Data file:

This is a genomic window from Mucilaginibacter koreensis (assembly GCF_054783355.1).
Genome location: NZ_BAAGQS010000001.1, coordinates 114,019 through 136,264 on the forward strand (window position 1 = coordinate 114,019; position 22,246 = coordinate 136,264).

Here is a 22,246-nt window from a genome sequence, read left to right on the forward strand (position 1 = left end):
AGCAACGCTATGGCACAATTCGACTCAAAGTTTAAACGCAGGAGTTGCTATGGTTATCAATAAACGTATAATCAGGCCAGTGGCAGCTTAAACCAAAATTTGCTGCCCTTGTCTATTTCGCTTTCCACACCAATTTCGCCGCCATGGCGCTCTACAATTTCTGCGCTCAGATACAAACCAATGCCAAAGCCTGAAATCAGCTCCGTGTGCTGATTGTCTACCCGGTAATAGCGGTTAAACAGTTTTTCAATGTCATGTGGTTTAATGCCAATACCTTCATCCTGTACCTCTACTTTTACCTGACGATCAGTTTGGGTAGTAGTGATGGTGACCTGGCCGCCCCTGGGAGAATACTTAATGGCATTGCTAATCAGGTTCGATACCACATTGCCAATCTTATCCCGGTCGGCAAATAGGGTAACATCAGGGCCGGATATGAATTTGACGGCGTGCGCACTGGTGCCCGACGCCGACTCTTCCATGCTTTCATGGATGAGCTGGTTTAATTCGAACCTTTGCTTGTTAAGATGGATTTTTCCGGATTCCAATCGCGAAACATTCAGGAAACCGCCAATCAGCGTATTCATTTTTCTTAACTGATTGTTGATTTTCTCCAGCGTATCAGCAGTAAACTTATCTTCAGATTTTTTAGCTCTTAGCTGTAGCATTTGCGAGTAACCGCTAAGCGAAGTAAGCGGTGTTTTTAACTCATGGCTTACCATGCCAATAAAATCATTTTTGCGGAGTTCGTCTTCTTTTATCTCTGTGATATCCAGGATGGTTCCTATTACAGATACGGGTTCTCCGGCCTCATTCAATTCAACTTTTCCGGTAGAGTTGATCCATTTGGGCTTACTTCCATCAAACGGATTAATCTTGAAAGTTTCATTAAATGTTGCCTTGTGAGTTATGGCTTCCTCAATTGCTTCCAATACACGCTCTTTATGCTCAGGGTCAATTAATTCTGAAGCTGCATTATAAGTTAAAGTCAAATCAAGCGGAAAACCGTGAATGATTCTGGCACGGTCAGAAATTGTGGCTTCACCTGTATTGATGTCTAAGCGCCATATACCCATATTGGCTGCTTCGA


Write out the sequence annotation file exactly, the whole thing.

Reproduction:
This is a genomic window from Mucilaginibacter koreensis (assembly GCF_054783355.1).
Genome location: NZ_BAAGQS010000001.1, coordinates 114,019 through 136,264 on the forward strand (window position 1 = coordinate 114,019; position 22,246 = coordinate 136,264).

Here is a 22,246-nt window from a genome sequence, read left to right on the forward strand (position 1 = left end):
AGCAACGCTATGGCACAATTCGACTCAAAGTTTAAACGCAGGAGTTGCTATGGTTATCAATAAACGTATAATCAGGCCAGTGGCAGCTTAAACCAAAATTTGCTGCCCTTGTCTATTTCGCTTTCCACACCAATTTCGCCGCCATGGCGCTCTACAATTTCTGCGCTCAGATACAAACCAATGCCAAAGCCTGAAATCAGCTCCGTGTGCTGATTGTCTACCCGGTAATAGCGGTTAAACAGTTTTTCAATGTCATGTGGTTTAATGCCAATACCTTCATCCTGTACCTCTACTTTTACCTGACGATCAGTTTGGGTAGTAGTGATGGTGACCTGGCCGCCCCTGGGAGAATACTTAATGGCATTGCTAATCAGGTTCGATACCACATTGCCAATCTTATCCCGGTCGGCAAATAGGGTAACATCAGGGCCGGATATGAATTTGACGGCGTGCGCACTGGTGCCCGACGCCGACTCTTCCATGCTTTCATGGATGAGCTGGTTTAATTCGAACCTTTGCTTGTTAAGATGGATTTTTCCGGATTCCAATCGCGAAACATTCAGGAAACCGCCAATCAGCGTATTCATTTTTCTTAACTGATTGTTGATTTTCTCCAGCGTATCAGCAGTAAACTTATCTTCAGATTTTTTAGCTCTTAGCTGTAGCATTTGCGAGTAACCGCTAAGCGAAGTAAGCGGTGTTTTTAACTCATGGCTTACCATGCCAATAAAATCATTTTTGCGGAGTTCGTCTTCTTTTATCTCTGTGATATCCAGGATGGTTCCTATTACAGATACGGGTTCTCCGGCCTCATTCAATTCAACTTTTCCGGTAGAGTTGATCCATTTGGGCTTACTTCCATCAAACGGATTAATCTTGAAAGTTTCATTAAATGTTGCCTTGTGAGTTATGGCTTCCTCAATTGCTTCCAATACACGCTCTTTATGCTCAGGGTCAATTAATTCTGAAGCTGCATTATAAGTTAAAGTCAAATCAAGCGGAAAACCGTGAATGATTCTGGCACGGTCAGAAATTGTGGCTTCACCTGTATTGATGTCTAAGCGCCATATACCCATATTGGCTGCTTCGA